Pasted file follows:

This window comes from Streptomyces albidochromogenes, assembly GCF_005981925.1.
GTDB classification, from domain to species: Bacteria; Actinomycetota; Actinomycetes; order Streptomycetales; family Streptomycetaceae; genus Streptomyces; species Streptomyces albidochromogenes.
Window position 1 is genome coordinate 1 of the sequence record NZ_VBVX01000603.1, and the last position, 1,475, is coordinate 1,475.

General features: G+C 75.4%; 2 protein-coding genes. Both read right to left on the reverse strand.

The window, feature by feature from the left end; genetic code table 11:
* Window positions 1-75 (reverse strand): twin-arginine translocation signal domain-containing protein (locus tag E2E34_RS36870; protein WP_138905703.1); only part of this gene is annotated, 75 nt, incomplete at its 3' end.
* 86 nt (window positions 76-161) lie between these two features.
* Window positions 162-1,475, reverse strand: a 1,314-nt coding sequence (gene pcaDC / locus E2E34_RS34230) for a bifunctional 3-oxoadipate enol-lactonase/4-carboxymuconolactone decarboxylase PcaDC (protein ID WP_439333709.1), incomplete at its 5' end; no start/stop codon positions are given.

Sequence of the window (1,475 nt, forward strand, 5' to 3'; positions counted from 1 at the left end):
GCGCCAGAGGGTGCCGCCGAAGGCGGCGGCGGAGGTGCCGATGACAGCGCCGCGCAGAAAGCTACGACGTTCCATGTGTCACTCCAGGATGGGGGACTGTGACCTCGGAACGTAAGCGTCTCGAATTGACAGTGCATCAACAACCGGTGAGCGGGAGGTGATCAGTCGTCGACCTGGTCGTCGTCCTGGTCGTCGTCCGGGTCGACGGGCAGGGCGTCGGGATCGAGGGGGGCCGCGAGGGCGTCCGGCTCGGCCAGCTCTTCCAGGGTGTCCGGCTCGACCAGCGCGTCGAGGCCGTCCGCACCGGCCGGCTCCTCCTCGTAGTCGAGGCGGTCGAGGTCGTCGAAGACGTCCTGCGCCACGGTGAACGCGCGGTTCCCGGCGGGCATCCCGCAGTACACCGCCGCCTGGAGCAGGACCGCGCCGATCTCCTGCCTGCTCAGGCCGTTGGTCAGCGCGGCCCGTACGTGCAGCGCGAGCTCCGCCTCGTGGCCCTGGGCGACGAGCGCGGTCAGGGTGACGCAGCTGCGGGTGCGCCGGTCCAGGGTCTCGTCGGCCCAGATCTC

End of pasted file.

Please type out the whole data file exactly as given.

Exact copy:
This window comes from Streptomyces albidochromogenes, assembly GCF_005981925.1.
GTDB classification, from domain to species: Bacteria; Actinomycetota; Actinomycetes; order Streptomycetales; family Streptomycetaceae; genus Streptomyces; species Streptomyces albidochromogenes.
Window position 1 is genome coordinate 1 of the sequence record NZ_VBVX01000603.1, and the last position, 1,475, is coordinate 1,475.

General features: G+C 75.4%; 2 protein-coding genes. Both read right to left on the reverse strand.

The window, feature by feature from the left end; genetic code table 11:
* Window positions 1-75 (reverse strand): twin-arginine translocation signal domain-containing protein (locus tag E2E34_RS36870; protein WP_138905703.1); only part of this gene is annotated, 75 nt, incomplete at its 3' end.
* 86 nt (window positions 76-161) lie between these two features.
* Window positions 162-1,475, reverse strand: a 1,314-nt coding sequence (gene pcaDC / locus E2E34_RS34230) for a bifunctional 3-oxoadipate enol-lactonase/4-carboxymuconolactone decarboxylase PcaDC (protein ID WP_439333709.1), incomplete at its 5' end; no start/stop codon positions are given.

Sequence of the window (1,475 nt, forward strand, 5' to 3'; positions counted from 1 at the left end):
GCGCCAGAGGGTGCCGCCGAAGGCGGCGGCGGAGGTGCCGATGACAGCGCCGCGCAGAAAGCTACGACGTTCCATGTGTCACTCCAGGATGGGGGACTGTGACCTCGGAACGTAAGCGTCTCGAATTGACAGTGCATCAACAACCGGTGAGCGGGAGGTGATCAGTCGTCGACCTGGTCGTCGTCCTGGTCGTCGTCCGGGTCGACGGGCAGGGCGTCGGGATCGAGGGGGGCCGCGAGGGCGTCCGGCTCGGCCAGCTCTTCCAGGGTGTCCGGCTCGACCAGCGCGTCGAGGCCGTCCGCACCGGCCGGCTCCTCCTCGTAGTCGAGGCGGTCGAGGTCGTCGAAGACGTCCTGCGCCACGGTGAACGCGCGGTTCCCGGCGGGCATCCCGCAGTACACCGCCGCCTGGAGCAGGACCGCGCCGATCTCCTGCCTGCTCAGGCCGTTGGTCAGCGCGGCCCGTACGTGCAGCGCGAGCTCCGCCTCGTGGCCCTGGGCGACGAGCGCGGTCAGGGTGACGCAGCTGCGGGTGCGCCGGTCCAGGGTCTCGTCGGCCCAGATCTC